An interesting question. I consider myself to be of solid British stock, although a colonial boy, and I am sure I would have moved to London or just outside in the country, where I could still go shooting. I did not visit England until I was 30 years old but, on arrival, I felt at home. However, I did not have to make that decision and, although Niso and I have moved recently, I have still retained several hectares of land and a small cottage where I can go hunting. I am so lucky, I am besotted with my wife and am in an extremely happy place in my life – I feel very blessed.
You appear to have been with Macmillan publishers throughout your writing life. Most authors change at least once or twice, but you have not?
I started out with Heinemann and, shortly after, they were bought by a woman’s magazine so I moved to Macmillan. The former chairman of Heinemann said to me “Where is your loyalty, Wilbur?” My response was “My loyalty follows the money and where was your loyalty to me!” I am satisfied with the way Macmillan looks after me and have no reason to move.
Your 33rd and latest novel Those In Peril, about Somali piracy, was number 2 on the bestseller list before it was even published. Why do you continue writing when you have admitted you are wealthy and enjoying life to the full. Doesn’t being 79 with a beautiful wife entitle you to retire?
I am at a good stage of my life and I do what I want to do. I feel as if I am retired, but a year is a long time to do nothing. Fictional characters pop into my mind and pursue me so I do have to write. I do not know how many books I have left in me, but I have a notion for a new one, which is at the fledgling stage. That will take about 18 months to complete.
Boris Johnson once interviewed you, many years ago about Birds of Prey and said your books “were venerated among schoolboys for your dog-eared sex scenes”.
I imagine he will enjoy Those In Peril, which is no exception, but you stress you only write what you know about …Wilbur laughs out loud!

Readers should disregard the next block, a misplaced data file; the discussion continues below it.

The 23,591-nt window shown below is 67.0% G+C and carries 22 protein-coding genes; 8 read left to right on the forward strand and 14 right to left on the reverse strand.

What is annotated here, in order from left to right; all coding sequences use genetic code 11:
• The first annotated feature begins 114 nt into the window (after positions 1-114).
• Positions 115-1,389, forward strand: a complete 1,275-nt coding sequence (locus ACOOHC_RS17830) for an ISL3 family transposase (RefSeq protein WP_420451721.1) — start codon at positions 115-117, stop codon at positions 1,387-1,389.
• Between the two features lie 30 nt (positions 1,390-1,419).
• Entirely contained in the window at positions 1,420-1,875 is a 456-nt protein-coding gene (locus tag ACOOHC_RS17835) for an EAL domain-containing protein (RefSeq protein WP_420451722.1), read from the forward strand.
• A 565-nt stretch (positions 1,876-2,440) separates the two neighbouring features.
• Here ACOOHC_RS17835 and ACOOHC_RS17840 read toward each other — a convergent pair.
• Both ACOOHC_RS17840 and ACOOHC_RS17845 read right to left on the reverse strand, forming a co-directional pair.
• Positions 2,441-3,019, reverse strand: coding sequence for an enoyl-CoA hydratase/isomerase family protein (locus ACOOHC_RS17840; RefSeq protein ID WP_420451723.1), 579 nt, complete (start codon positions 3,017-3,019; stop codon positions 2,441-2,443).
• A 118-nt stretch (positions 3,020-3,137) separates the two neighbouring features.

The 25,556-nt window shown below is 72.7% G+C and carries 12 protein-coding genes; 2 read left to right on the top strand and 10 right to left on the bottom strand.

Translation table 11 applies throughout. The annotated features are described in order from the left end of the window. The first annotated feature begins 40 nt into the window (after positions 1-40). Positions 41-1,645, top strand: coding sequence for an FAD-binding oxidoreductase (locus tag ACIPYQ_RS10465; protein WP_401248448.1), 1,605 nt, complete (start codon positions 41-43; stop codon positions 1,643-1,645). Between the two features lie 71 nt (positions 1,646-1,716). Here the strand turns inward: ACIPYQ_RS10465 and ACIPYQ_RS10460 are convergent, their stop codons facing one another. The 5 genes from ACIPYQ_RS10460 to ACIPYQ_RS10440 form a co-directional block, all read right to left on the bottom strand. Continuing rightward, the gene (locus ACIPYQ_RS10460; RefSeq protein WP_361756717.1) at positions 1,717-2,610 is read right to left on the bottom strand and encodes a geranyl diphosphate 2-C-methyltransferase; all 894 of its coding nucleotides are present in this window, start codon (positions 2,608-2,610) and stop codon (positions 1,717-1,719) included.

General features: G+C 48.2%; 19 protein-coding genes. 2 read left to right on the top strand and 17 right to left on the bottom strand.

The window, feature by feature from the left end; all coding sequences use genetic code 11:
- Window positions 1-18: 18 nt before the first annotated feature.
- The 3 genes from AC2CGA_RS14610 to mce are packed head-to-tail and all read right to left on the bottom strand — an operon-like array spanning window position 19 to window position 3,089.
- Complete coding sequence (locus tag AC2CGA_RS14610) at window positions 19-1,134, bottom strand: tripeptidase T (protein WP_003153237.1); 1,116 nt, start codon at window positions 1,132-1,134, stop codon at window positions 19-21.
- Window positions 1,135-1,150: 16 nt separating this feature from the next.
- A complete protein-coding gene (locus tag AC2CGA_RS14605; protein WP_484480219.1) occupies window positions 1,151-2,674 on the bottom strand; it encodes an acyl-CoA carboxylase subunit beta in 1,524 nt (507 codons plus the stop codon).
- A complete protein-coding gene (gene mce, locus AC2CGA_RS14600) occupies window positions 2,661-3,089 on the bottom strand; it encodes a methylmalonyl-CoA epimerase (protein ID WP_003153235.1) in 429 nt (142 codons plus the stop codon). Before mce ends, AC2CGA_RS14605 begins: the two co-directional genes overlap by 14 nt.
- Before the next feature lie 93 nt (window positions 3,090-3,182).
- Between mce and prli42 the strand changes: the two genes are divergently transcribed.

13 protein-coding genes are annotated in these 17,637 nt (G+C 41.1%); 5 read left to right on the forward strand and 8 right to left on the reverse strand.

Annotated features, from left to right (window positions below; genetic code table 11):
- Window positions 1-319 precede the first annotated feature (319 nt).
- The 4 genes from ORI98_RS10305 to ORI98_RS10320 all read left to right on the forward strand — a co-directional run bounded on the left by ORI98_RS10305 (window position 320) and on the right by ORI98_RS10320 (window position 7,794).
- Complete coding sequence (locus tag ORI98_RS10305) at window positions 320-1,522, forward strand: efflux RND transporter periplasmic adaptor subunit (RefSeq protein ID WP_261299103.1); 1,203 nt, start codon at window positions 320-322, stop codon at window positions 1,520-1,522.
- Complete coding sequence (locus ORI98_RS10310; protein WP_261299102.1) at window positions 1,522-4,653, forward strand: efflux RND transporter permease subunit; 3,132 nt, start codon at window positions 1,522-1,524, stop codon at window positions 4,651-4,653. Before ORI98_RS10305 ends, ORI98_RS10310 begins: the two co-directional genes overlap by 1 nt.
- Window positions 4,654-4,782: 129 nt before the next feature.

Within your books you usually explore the relationship between father and son. In Those In Peril you chose to look at the way mother (Hazel Bannock) and daughter (Cayla) interacted. When investigator Hector Cross comes on to the scene, he becomes almost a father-figure for Cayla. You obviously feel strongly about parental relationships?
I was so fortunate to have two extraordinary parents, and I spend a lot of time thinking about them. About every 10 days I dream about my father, who was slightly “stiff upperlip” in relationships. I was about 50 when I kissed him on top of his bald pate for the first time. I know he loved me, but he found it difficult to show me. I adored my mother but parental/child relationships can be complex. Do you plan to write your autobiography I have several people nudging me to write about my life. The problem is that my 20s are a bit fuzzy, and I would want to get that correct.
Finally, is there anything you would like to say to the readers of Connexion who may also be your fans?
I consider my readers to be my extended family. When I go to a book signing and see a queue of 200 people I just find that wonderful and a bit overwhelming. I love my readers and appreciate them and I’ll leave you with “hold your horses, kids, I’m coming back!”